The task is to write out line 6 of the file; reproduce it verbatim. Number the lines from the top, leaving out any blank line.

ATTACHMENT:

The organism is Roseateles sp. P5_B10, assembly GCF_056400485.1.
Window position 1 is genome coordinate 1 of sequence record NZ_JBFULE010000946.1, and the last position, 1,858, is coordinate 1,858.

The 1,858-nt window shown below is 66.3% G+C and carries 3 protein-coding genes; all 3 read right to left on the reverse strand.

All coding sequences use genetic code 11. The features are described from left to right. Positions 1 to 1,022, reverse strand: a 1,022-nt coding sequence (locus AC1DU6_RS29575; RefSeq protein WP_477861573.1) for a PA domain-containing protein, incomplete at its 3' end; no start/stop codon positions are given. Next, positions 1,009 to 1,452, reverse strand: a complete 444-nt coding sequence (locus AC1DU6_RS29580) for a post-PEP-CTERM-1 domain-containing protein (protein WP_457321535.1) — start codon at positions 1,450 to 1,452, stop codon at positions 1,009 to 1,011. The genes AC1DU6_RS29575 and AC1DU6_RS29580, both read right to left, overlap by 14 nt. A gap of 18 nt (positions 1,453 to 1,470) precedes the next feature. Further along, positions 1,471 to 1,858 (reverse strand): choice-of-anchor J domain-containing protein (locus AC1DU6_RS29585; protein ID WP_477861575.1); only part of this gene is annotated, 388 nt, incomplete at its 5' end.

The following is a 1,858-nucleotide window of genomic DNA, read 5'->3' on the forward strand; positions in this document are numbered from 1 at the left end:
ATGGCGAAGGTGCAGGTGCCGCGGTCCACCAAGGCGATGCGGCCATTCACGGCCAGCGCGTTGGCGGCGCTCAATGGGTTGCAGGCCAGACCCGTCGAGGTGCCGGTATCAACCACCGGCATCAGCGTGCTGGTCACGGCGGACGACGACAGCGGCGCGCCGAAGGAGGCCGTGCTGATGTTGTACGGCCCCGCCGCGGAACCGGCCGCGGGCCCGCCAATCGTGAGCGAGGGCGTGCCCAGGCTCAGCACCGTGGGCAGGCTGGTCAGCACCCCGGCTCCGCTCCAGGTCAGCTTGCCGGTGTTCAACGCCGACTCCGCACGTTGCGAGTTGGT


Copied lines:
ATGGCGAAGGTGCAGGTGCCGCGGTCCACCAAGGCGATGCGGCCATTCACGGCCAGCGCGTTGGCGGCGCTCAATGGGTTGCAGGCCAGACCCGTCGAGGTGCCGGTATCAACCACCGGCATCAGCGTGCTGGTCACGGCGGACGACGACAGCGGCGCGCCGAAGGAGGCCGTGCTGATGTTGTACGGCCCCGCCGCGGAACCGGCCGCGGGCCCGCCAATCGTGAGCGAGGGCGTGCCCAGGCTCAGCACCGTGGGCAGGCTGGTCAGCACCCCGGCTCCGCTCCAGGTCAGCTTGCCGGTGTTCAACGCCGACTCCGCACGTTGCGAGTTGGT